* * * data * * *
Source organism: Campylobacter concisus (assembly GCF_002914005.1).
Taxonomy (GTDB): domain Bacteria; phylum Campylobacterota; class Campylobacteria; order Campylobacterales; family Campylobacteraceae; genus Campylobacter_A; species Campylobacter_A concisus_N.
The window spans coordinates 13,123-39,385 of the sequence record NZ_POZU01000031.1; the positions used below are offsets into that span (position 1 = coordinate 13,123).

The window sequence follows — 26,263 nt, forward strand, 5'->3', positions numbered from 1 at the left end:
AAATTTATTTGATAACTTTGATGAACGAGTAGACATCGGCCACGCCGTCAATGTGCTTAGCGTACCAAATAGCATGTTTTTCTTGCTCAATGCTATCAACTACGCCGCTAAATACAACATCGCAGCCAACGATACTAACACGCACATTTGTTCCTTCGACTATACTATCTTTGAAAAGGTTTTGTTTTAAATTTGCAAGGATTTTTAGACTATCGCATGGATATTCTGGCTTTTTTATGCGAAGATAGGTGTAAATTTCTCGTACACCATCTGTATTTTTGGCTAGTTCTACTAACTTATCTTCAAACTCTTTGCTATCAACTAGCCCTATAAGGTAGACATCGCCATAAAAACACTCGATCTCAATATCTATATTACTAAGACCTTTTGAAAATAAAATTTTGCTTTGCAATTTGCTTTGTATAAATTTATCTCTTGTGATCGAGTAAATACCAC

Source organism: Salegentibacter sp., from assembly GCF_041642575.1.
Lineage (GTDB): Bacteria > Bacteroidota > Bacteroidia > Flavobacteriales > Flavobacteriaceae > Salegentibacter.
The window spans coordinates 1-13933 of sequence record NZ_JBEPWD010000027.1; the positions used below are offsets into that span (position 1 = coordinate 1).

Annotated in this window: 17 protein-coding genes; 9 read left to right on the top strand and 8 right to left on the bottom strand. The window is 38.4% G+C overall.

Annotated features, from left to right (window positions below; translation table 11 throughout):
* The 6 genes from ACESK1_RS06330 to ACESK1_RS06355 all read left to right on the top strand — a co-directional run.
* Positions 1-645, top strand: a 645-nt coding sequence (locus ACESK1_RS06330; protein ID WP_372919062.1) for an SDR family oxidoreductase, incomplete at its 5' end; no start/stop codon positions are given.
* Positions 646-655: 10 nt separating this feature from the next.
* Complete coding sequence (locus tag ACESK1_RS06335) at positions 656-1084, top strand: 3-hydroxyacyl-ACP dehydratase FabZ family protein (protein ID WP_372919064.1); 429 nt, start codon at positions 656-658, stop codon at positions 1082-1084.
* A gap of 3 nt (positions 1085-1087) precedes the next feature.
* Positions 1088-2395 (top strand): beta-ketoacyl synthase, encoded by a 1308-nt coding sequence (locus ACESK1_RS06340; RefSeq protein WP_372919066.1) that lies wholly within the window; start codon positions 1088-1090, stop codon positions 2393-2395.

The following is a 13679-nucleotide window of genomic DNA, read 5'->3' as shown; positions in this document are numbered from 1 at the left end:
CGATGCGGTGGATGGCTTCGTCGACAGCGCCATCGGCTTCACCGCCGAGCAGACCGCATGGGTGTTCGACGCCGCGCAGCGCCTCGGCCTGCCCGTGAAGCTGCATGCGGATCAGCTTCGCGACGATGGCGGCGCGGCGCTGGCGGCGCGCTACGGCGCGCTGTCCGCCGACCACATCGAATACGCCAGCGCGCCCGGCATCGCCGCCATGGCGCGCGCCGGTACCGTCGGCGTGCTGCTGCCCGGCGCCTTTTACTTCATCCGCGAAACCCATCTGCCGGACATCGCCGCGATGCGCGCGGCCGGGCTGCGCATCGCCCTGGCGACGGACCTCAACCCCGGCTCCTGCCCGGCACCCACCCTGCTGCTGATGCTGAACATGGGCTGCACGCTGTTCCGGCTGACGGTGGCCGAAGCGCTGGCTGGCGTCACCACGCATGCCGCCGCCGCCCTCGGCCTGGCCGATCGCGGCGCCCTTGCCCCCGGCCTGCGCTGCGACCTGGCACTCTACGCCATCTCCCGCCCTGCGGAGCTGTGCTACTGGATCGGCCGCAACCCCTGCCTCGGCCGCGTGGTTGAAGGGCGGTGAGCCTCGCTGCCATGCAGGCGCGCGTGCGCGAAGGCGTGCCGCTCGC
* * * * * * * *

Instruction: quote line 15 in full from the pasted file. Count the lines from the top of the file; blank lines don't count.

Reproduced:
* A gap of 3 nt (positions 1085-1087) precedes the next feature.